Analyzing Rhythm Capital Corporation (RITM)

Welcome to the second installment of my portfolio series, where I analyze all 31 stocks currently in my personal portfolio. Today, we’ll be taking a detailed look at Rhythm Capital Corporation, ticker RITM. This company was formerly known as New Residential, ticker NRZ, until they decided to rebrand last June. If you’re new to my blog, my primary focus is on income investing and dividend growth investing, with holdings that offer at least a four percent yield.

My Holdings and Dividends

Logging into my Vanguard account, where I manage all my dividend investing, I currently own 603 shares of RITM. Rhythm Capital pays a quarterly dividend, with the most recent payment being 25 cents per share. Unfortunately, Rhythm Capital hasn’t paid a special dividend since 2014, so that’s not something we can expect regularly with this stock. With my current holdings, I receive approximately $150.90 in dividends each quarter. Breaking it down monthly, that’s about $50.30 in dividends from Rhythm Capital. This stock is currently one of my largest holdings for a mortgage Real Estate Investment Trust (REIT), both in terms of capital invested and dividend income.

About Rhythm Capital Corporation

Rhythm Capital operates as an investment manager with a vertically integrated mortgage platform. They invest in real estate and related properties in the U.S. and Europe, providing capital and services to the real estate and financial service sectors. Their investment portfolio comprises mortgage servicing-related assets, residential securities and loans, and single-family rental loans. As a REIT, they are required by law to pay out 90% of their earnings to shareholders in the form of dividends.

Rhythm Capital is currently the fourth largest mortgage REIT (mREIT) with over $32 billion in assets and serves around 3 million U.S. customer members as of December of last year.

Evaluating Rhythm Capital Corporation

I’ve mentioned several times on my channel that out of all the higher-yielding types of investments, mortgage REITs are probably my least favorite. This is because many well-known companies in this sector have a long history of dividend cuts, including Annaly Capital Management, AGNC Investment Corp, and Orchid Island Capital. Given how most mREITs operate in a high-interest-rate environment, these companies tend to perform significantly worse than other higher-yielding investments like BDCs and many closed-end funds.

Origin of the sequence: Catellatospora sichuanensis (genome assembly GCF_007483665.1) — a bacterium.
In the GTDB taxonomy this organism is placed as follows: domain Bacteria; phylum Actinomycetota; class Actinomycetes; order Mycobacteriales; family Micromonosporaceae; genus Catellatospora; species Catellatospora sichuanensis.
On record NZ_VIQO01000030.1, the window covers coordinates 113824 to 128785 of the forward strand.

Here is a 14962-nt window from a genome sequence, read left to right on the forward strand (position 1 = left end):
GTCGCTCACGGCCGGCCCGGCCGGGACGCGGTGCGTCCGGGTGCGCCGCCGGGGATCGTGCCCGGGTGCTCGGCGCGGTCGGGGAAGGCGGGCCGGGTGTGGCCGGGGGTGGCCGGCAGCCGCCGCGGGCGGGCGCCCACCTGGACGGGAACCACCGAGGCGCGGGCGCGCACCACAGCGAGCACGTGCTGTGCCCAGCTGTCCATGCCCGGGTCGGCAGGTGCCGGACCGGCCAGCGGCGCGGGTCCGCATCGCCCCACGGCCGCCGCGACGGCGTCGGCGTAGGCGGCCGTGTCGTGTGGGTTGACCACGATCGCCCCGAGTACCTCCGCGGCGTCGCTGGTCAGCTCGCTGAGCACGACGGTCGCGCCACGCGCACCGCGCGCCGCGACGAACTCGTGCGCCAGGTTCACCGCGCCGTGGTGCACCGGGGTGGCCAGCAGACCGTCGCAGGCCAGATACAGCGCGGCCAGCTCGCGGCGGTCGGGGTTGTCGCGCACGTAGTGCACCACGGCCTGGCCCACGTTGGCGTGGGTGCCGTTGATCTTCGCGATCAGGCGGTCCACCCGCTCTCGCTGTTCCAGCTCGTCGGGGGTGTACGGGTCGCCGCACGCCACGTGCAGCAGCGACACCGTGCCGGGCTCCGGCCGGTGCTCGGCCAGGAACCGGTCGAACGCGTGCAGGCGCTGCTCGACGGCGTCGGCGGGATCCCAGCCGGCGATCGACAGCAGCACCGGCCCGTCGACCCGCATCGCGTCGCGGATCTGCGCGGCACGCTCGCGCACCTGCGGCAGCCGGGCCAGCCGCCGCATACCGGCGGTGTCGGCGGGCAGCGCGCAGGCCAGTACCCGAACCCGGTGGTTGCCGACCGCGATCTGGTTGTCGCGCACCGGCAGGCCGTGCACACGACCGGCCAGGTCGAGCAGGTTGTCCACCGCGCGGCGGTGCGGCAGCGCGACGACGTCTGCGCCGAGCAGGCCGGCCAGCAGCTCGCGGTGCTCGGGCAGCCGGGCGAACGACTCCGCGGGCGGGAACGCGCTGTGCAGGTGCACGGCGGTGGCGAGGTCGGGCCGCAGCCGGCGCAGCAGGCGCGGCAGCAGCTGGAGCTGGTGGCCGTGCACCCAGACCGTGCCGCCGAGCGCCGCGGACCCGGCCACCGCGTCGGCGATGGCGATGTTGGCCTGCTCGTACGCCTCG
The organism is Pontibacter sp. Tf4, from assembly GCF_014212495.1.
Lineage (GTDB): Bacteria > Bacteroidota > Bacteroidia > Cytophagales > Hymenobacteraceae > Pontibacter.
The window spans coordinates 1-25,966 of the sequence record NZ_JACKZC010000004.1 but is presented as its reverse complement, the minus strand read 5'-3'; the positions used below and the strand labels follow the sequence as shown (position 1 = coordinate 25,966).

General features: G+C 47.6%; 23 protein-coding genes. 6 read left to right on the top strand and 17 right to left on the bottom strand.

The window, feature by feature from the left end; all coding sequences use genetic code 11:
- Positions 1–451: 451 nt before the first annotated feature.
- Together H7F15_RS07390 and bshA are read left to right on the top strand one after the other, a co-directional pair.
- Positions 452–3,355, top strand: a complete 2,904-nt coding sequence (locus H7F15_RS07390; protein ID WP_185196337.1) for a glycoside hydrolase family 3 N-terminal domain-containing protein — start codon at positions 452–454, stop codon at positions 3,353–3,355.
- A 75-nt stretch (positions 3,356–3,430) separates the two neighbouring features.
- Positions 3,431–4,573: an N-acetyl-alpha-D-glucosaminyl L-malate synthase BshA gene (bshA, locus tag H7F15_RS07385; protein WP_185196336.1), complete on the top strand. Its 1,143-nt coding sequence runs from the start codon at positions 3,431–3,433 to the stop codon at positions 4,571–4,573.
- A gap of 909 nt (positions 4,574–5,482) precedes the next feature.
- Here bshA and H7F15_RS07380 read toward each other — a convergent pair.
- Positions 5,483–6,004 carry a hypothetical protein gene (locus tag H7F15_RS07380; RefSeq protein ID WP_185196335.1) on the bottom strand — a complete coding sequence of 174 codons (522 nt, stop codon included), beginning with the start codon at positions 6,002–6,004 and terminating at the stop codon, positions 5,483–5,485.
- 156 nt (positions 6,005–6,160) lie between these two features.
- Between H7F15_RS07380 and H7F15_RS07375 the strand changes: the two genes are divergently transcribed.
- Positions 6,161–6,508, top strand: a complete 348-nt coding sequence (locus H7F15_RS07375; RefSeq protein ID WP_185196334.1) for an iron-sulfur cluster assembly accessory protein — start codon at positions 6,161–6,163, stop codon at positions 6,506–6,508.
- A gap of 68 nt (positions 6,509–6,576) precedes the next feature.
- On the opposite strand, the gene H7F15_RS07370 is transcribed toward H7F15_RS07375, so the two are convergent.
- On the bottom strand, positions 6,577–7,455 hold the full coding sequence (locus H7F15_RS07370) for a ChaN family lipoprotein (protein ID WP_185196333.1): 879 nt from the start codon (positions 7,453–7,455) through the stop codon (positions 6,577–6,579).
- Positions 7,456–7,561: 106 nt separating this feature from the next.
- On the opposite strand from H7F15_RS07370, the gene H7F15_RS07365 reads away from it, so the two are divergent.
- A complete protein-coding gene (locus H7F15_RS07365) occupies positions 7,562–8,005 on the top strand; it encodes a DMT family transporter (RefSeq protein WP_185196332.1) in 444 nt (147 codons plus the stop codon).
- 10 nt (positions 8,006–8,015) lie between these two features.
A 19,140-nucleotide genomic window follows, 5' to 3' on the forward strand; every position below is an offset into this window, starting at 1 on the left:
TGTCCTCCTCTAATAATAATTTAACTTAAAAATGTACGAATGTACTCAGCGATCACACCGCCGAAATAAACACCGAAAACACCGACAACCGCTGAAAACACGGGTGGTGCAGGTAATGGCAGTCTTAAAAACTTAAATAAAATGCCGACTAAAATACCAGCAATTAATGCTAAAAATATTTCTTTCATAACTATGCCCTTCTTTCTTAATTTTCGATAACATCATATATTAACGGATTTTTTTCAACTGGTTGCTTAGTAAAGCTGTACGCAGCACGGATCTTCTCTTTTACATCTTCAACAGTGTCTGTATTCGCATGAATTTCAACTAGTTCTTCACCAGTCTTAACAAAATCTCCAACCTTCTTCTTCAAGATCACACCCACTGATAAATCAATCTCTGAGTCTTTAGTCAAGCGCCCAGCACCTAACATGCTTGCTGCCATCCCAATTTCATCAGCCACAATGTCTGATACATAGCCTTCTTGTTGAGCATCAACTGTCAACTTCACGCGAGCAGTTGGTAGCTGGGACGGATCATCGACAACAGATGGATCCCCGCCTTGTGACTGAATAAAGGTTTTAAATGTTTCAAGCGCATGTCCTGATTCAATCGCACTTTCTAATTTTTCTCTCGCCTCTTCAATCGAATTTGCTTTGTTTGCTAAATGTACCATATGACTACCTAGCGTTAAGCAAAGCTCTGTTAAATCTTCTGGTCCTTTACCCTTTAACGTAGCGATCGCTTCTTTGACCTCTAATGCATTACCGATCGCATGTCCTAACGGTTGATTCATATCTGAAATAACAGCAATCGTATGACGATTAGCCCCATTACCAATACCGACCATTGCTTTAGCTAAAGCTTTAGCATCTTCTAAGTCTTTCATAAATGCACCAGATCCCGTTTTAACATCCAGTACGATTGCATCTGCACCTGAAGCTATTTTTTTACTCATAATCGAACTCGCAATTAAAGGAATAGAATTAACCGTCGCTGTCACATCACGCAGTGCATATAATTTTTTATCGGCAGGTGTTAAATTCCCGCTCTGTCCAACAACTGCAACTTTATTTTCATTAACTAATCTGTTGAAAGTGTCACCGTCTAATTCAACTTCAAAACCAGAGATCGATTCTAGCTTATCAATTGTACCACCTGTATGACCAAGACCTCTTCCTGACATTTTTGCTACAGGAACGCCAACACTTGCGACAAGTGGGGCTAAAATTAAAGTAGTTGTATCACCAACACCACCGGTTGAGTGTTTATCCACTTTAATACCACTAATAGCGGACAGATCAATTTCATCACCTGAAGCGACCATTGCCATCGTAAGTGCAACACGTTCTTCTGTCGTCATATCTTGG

Naturally, I don’t like to invest a significant amount of money into mREITs because I consider them to be among the riskier types of holdings. However, when I do invest in a mortgage REIT, they must have a competitive advantage that sets them apart. There must be something unique about how they conduct their business that differentiates them from other mREITs like Annaly Capital or Invesco Mortgage Capital.

History and Transformation of Rhythm Capital

Rhythm Capital, in my opinion, is one of those mortgage REITs that stand out. It’s a company that has done exceptionally well in adapting and changing its business to better position itself in a risky industry. If you weren’t aware, Rhythm Capital was originally founded as New Residential Corporation back in 2011. Initially, the company focused on three major areas: investing in excess mortgage servicing rights, non-agency residential mortgage-backed securities, and agency residential mortgage-backed securities. They also invested in some unusual types of debt, including credit card debt, which was atypical for an mREIT.

For years, this was the company’s core business, and they performed well for about six years. However, during the pandemic, the company took a major hit and had to sell many of its assets at a discount, resulting in a significant drop in share price and a drastic reduction in dividend distributions—from 50 cents a quarter down to just 5 cents per quarter. After gradually rebuilding, they now pay 25 cents per share per quarter in dividends.

Strategic Shifts and Acquisitions